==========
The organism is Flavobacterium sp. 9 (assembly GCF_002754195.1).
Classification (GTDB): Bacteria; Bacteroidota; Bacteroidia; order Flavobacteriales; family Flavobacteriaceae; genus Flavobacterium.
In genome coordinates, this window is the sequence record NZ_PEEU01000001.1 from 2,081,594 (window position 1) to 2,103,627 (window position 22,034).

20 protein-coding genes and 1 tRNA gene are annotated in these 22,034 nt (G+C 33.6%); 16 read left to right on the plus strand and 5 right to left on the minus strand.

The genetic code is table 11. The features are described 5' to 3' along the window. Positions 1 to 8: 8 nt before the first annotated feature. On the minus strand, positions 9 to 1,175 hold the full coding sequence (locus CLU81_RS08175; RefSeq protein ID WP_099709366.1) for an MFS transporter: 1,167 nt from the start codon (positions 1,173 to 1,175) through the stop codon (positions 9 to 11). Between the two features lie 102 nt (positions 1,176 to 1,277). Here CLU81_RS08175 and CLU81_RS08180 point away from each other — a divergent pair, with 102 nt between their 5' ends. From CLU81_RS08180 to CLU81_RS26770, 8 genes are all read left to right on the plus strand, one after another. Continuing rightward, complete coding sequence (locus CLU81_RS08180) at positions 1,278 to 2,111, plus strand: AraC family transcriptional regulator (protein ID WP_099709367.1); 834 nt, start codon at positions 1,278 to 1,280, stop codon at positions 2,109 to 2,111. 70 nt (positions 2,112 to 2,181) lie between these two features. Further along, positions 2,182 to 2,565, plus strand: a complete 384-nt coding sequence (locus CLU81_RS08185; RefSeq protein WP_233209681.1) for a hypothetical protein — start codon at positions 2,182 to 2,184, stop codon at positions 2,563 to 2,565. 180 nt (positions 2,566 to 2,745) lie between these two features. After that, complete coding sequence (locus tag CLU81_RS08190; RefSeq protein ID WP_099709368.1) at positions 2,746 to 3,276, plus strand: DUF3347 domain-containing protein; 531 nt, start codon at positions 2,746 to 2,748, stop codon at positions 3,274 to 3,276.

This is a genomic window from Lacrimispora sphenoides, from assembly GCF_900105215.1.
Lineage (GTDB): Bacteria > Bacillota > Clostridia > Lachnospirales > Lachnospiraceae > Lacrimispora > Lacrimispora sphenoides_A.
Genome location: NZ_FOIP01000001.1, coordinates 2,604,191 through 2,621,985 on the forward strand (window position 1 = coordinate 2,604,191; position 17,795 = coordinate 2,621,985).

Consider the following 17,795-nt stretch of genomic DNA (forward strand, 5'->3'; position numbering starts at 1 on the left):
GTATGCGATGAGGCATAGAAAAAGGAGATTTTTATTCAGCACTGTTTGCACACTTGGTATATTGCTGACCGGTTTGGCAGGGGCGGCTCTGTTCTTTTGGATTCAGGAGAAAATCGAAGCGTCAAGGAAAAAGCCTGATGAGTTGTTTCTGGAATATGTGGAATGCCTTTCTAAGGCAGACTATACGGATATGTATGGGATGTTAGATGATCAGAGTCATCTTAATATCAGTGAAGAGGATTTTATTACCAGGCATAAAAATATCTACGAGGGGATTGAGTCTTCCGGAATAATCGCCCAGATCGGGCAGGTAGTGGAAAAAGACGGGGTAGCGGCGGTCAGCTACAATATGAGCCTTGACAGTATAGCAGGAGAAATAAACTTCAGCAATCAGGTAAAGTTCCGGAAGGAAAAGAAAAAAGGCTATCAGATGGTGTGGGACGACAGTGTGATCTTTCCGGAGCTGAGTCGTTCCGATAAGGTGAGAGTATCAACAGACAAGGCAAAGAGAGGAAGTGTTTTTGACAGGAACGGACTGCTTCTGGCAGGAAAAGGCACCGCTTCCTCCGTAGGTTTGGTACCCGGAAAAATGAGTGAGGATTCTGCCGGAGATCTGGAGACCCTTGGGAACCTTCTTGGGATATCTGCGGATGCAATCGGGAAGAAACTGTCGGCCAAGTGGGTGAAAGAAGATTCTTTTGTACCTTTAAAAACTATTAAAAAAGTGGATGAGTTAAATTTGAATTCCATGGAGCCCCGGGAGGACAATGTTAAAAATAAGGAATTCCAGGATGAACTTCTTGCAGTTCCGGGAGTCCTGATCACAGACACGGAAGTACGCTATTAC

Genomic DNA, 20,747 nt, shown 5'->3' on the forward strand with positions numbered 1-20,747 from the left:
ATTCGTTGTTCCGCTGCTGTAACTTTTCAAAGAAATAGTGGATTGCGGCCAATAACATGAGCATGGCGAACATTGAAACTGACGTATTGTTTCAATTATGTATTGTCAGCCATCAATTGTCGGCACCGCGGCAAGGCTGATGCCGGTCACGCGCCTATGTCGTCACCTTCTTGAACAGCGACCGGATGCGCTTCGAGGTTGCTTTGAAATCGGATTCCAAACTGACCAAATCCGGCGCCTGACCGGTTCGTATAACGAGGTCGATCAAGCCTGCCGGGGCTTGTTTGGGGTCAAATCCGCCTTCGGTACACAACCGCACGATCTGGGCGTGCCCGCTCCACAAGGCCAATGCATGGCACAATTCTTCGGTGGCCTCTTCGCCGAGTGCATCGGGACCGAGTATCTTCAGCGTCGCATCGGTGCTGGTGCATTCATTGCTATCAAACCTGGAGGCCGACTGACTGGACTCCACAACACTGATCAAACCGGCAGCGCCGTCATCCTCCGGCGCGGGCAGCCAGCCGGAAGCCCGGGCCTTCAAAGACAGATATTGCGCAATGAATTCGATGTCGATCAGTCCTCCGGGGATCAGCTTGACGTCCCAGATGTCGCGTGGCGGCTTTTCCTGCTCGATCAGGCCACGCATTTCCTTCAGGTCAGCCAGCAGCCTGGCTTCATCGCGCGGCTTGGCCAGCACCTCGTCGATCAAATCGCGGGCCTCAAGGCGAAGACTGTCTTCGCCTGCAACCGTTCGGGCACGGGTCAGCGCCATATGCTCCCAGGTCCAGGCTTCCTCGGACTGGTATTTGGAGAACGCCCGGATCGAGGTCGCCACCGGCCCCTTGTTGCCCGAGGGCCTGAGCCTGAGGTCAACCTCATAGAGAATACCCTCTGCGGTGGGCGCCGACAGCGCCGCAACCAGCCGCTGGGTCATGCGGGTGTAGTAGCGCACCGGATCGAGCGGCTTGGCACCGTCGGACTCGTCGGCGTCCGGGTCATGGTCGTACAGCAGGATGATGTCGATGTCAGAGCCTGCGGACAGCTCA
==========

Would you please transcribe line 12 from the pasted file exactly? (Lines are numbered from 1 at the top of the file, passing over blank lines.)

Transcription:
ATTCGTTGTTCCGCTGCTGTAACTTTTCAAAGAAATAGTGGATTGCGGCCAATAACATGAGCATGGCGAACATTGAAACTGACGTATTGTTTCAATTATGTATTGTCAGCCATCAATTGTCGGCACCGCGGCAAGGCTGATGCCGGTCACGCGCCTATGTCGTCACCTTCTTGAACAGCGACCGGATGCGCTTCGAGGTTGCTTTGAAATCGGATTCCAAACTGACCAAATCCGGCGCCTGACCGGTTCGTATAACGAGGTCGATCAAGCCTGCCGGGGCTTGTTTGGGGTCAAATCCGCCTTCGGTACACAACCGCACGATCTGGGCGTGCCCGCTCCACAAGGCCAATGCATGGCACAATTCTTCGGTGGCCTCTTCGCCGAGTGCATCGGGACCGAGTATCTTCAGCGTCGCATCGGTGCTGGTGCATTCATTGCTATCAAACCTGGAGGCCGACTGACTGGACTCCACAACACTGATCAAACCGGCAGCGCCGTCATCCTCCGGCGCGGGCAGCCAGCCGGAAGCCCGGGCCTTCAAAGACAGATATTGCGCAATGAATTCGATGTCGATCAGTCCTCCGGGGATCAGCTTGACGTCCCAGATGTCGCGTGGCGGCTTTTCCTGCTCGATCAGGCCACGCATTTCCTTCAGGTCAGCCAGCAGCCTGGCTTCATCGCGCGGCTTGGCCAGCACCTCGTCGATCAAATCGCGGGCCTCAAGGCGAAGACTGTCTTCGCCTGCAACCGTTCGGGCACGGGTCAGCGCCATATGCTCCCAGGTCCAGGCTTCCTCGGACTGGTATTTGGAGAACGCCCGGATCGAGGTCGCCACCGGCCCCTTGTTGCCCGAGGGCCTGAGCCTGAGGTCAACCTCATAGAGAATACCCTCTGCGGTGGGCGCCGACAGCGCCGCAACCAGCCGCTGGGTCATGCGGGTGTAGTAGCGCACCGGATCGAGCGGCTTGGCACCGTCGGACTCGTCGGCGTCCGGGTCATGGTCGTACAGCAGGATGATGTCGATGTCAGAGCCTGCGGACAGCTCA